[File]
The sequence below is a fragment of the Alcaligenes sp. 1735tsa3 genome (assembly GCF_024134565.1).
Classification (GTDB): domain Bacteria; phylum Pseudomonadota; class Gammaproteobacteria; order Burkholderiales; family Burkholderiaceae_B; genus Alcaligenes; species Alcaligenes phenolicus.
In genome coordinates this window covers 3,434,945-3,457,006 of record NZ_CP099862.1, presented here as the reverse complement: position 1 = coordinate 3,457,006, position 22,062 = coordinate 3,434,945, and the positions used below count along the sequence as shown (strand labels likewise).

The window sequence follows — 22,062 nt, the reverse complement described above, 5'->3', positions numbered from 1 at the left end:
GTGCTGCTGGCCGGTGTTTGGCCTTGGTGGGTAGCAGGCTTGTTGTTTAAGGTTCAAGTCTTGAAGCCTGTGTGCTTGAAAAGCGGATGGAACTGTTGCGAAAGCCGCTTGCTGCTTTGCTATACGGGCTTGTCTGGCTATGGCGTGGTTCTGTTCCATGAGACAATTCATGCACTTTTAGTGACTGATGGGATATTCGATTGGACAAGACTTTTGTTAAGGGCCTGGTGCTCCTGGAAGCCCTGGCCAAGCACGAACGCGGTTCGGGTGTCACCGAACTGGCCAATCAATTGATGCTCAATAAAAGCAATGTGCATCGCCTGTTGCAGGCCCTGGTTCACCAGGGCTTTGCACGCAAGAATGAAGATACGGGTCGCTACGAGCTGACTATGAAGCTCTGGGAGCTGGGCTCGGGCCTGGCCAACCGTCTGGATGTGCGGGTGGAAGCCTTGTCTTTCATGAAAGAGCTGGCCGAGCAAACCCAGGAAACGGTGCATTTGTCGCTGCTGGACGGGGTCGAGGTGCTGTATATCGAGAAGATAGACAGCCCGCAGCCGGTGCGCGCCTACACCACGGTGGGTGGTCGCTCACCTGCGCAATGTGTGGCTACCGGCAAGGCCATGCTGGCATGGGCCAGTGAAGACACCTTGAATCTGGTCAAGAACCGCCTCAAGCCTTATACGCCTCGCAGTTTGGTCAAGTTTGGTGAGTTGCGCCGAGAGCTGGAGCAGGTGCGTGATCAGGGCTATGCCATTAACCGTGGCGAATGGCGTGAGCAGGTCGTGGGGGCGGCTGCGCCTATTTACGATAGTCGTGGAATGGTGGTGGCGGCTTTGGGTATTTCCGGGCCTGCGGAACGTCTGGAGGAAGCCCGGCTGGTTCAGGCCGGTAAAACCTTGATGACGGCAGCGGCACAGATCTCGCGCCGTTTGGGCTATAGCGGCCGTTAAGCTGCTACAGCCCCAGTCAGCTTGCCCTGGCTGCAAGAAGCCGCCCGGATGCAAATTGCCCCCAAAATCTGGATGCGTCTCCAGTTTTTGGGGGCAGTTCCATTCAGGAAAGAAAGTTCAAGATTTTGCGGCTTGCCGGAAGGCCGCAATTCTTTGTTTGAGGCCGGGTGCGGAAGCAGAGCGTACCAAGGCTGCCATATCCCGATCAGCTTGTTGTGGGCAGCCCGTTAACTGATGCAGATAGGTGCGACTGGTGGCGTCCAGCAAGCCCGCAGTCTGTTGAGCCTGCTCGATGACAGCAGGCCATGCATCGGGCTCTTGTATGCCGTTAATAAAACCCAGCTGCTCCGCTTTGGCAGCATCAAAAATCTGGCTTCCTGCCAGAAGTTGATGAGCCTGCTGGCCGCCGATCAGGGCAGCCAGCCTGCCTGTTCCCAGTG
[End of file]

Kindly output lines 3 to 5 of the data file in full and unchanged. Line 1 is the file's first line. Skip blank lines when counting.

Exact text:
In genome coordinates this window covers 3,434,945-3,457,006 of record NZ_CP099862.1, presented here as the reverse complement: position 1 = coordinate 3,457,006, position 22,062 = coordinate 3,434,945, and the positions used below count along the sequence as shown (strand labels likewise).

The window sequence follows — 22,062 nt, the reverse complement described above, 5'->3', positions numbered from 1 at the left end:
GTGCTGCTGGCCGGTGTTTGGCCTTGGTGGGTAGCAGGCTTGTTGTTTAAGGTTCAAGTCTTGAAGCCTGTGTGCTTGAAAAGCGGATGGAACTGTTGCGAAAGCCGCTTGCTGCTTTGCTATACGGGCTTGTCTGGCTATGGCGTGGTTCTGTTCCATGAGACAATTCATGCACTTTTAGTGACTGATGGGATATTCGATTGGACAAGACTTTTGTTAAGGGCCTGGTGCTCCTGGAAGCCCTGGCCAAGCACGAACGCGGTTCGGGTGTCACCGAACTGGCCAATCAATTGATGCTCAATAAAAGCAATGTGCATCGCCTGTTGCAGGCCCTGGTTCACCAGGGCTTTGCACGCAAGAATGAAGATACGGGTCGCTACGAGCTGACTATGAAGCTCTGGGAGCTGGGCTCGGGCCTGGCCAACCGTCTGGATGTGCGGGTGGAAGCCTTGTCTTTCATGAAAGAGCTGGCCGAGCAAACCCAGGAAACGGTGCATTTGTCGCTGCTGGACGGGGTCGAGGTGCTGTATATCGAGAAGATAGACAGCCCGCAGCCGGTGCGCGCCTACACCACGGTGGGTGGTCGCTCACCTGCGCAATGTGTGGCTACCGGCAAGGCCATGCTGGCATGGGCCAGTGAAGACACCTTGAATCTGGTCAAGAACCGCCTCAAGCCTTATACGCCTCGCAGTTTGGTCAAGTTTGGTGAGTTGCGCCGAGAGCTGGAGCAGGTGCGTGATCAGGGCTATGCCATTAACCGTGGCGAATGGCGTGAGCAGGTCGTGGGGGCGGCTGCGCCTATTTACGATAGTCGTGGAATGGTGGTGGCGGCTTTGGGTATTTCCGGGCCTGCGGAACGTCTGGAGGAAGCCCGGCTGGTTCAGGCCGGTAAAACCTTGATGACGGCAGCGGCACAGATCTCGCGCCGTTTGGGCTATAGCGGCCGTTAAGCTGCTACAGCCCCAGTCAGCTTGCCCTGGCTGCAAGAAGCCGCCCGGATGCAAATTGCCCCCAAAATCTGGATGCGTCTCCAGTTTTTGGGGGCAGTTCCATTCAGGAAAGAAAGTTCAAGATTTTGCGGCTTGCCGGAAGGCCGCAATTCTTTGTTTGAGGCCGGGTGCGGAAGCAGAGCGTACCAAGGCTGCCATATCCCGATCAGCTTGTTGTGGGCAGCCCGTTAACTGATGCAGATAGGTGCGACTGGTGGCGTCCAGCAAGCCCGCAGTCTGTTGAGCCTGCTCGATGACAGCAGGCCATGCATCGGGCTCTTGTATGCCGTTAATAAAACCCAGCTGCTCCGCTTTGGCAGCATCAAAAATCTGGCTTCCTGCCAGAAGTTGATGAGCCTGCTGGCCGCCGATCAGGGCAGCCAGCCTGCCTGTTCCCAGTG